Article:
A ROW has broken out after a pro-Israel lobby group was approved at Holyrood in a bid to counter claims that MSPs are overly hostile to the state.

MSPs from all parties, with the exception of the Scottish Greens, will be represented on the 'Building Bridges with Israel' cross-party group, which aims to establish closer cultural, academic and economic links with the country.

It has been set up in a bid to oppose anti-Semitism and offer an 'alternative viewpoint' to what it says is a pro-Palestinian stance that has been dominant since the Scottish Parliament's inception in 1999.

The group will hold its first meeting early in the New Year, with members including Scottish LibDem leader Willie Rennie, Labour's Mary Fee and SNP MSP John Mason.

Jackson Carlaw, the Tory MSP who will act as convenor of the group, said: "This is not going to be a group that will simply be an apologist for the Government of Israel. This is not a group being set up with a view to having a row with anyone or being antagonistic. It's genuinely there to seek to have bridges build between the Jewish community, Scotland and the state of Israel.

"But it is sadly true that there have been more anti-Israel motions in the Scottish Parliament than all of the other parliaments of the EU put together. I think that is evidence underpinning the suggestion that it has not been an even-handed discussion.

"There is a long-standing Jewish community in Scotland and they are very keen to see their parliament recognise them in the way that other communities and countries have been."

Responding to vocal critics of Israel in Scotland, he added: "I regard Israel as the only democratic state in that region. I'm not a fundamentalist in relation to these issues, I think the more we have an ongoing dialogue and an opportunity for all sides to participate so much the better."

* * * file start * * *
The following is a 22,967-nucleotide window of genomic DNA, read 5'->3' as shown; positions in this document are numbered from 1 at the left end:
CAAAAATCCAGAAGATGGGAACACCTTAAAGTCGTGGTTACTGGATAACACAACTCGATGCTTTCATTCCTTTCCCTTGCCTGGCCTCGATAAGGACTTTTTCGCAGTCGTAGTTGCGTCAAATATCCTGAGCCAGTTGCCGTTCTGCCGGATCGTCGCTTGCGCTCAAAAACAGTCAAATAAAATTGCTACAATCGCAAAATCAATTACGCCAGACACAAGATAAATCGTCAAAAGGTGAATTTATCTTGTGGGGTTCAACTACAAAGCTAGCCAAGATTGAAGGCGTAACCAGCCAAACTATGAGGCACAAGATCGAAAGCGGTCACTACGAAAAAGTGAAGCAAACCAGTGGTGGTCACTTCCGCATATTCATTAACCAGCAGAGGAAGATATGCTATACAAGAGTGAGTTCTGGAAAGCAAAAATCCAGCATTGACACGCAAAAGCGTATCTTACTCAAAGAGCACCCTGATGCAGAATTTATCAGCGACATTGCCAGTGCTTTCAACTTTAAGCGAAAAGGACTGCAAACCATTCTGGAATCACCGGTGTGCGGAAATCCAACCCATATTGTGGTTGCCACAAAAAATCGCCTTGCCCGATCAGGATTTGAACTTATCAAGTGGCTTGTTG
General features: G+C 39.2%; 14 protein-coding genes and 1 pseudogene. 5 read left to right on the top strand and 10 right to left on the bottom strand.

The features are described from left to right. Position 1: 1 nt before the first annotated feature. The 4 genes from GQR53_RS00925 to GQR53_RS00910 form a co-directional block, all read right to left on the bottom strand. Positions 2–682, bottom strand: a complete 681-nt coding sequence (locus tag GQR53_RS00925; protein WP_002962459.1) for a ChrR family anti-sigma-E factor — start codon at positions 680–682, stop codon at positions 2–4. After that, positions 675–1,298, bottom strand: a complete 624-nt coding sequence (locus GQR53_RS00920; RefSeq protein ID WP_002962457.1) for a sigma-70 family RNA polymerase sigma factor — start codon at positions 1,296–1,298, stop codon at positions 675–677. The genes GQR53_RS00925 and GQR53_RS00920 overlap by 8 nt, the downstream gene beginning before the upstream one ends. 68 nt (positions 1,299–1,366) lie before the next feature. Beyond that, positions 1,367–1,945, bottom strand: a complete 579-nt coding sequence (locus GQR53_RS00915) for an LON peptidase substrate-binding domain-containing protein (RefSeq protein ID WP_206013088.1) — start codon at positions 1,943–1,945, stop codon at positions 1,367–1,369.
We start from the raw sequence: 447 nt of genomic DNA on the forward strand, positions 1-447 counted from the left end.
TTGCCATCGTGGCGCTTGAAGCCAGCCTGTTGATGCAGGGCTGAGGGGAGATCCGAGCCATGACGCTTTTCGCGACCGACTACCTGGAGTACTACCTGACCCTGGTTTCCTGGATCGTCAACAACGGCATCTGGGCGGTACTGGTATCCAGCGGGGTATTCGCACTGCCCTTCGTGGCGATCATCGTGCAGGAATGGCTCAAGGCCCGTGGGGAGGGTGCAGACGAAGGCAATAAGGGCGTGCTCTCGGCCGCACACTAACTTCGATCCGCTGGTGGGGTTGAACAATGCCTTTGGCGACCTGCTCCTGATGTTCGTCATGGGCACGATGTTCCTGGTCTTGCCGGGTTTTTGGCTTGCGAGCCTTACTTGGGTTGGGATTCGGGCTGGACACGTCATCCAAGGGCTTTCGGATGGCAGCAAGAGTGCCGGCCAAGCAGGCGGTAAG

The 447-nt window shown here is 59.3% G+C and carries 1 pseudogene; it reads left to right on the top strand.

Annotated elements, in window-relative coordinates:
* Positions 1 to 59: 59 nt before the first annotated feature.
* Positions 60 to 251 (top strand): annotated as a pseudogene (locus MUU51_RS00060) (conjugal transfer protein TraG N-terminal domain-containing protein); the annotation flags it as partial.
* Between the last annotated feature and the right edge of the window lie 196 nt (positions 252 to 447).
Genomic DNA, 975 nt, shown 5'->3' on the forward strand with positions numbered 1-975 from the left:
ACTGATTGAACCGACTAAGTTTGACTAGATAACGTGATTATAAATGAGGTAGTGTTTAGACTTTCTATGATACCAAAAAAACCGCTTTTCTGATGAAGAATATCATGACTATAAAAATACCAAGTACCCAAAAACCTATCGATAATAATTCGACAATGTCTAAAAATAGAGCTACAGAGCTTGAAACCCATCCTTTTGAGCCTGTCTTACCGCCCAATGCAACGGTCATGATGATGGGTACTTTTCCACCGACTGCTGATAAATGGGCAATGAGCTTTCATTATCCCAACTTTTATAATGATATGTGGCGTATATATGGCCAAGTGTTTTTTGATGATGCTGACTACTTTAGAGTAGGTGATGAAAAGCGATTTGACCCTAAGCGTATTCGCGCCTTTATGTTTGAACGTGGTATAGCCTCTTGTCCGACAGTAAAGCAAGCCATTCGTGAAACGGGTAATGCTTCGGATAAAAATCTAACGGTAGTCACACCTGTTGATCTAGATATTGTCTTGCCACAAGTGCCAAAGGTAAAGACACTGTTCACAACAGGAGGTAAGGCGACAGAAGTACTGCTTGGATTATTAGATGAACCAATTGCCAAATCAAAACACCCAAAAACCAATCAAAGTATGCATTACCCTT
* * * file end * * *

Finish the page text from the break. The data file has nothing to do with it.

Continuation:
At a debate in February, Ken Macintosh, now Holyrood's presiding officer, said that support in Scotland for the plight of the Palestinians had turned into a "hostility against Israel" that he described as "one sided, inaccurate and, in the end, incredibly unhelpful and damaging." He warned that MSPs may have played a part in a process that saw anti-Israel sentiment in danger of becoming "rooted in civic Scotland".

Organisations represented on the cross party group include Bridges for Peace, which promotes Christian/Jewish relations and backs "Israel’s divine God-given right to exist in her God-given land." Also represented is The Britain Israel Alliance, which is calling on the UK to intervene in the Middle East to "stop the terrorists".

There is already a Holyrood cross-party group on Palestine.

Mick Napier, a spokesman for the Scottish Palestine Solidarity Campaign, strongly opposed the group's message. He said: "It's revealing that they masquerade as 'building bridges'. Of course, Israel doesn't build any bridges, it demolishes homes, farms and is demolishing Palestine.

"So, this is an effort to change the subject from what Israel is doing in Palestine to a phony attempt to build bridges. It reprises the efforts of the Apartheid regime in South Africa, when they couldn't defend what they were doing, to talk about 'constructive engagement.

"While frequent massacres take place, and Human Rights Watch, Amnesty, the UN, every other human rights group that's looked at the situation say that Israel is guilty of war crimes, then we'll see a worldwide movement of support for the victims.

"Anybody who balances between the victims and the perpetrators really should look at their own moral compass."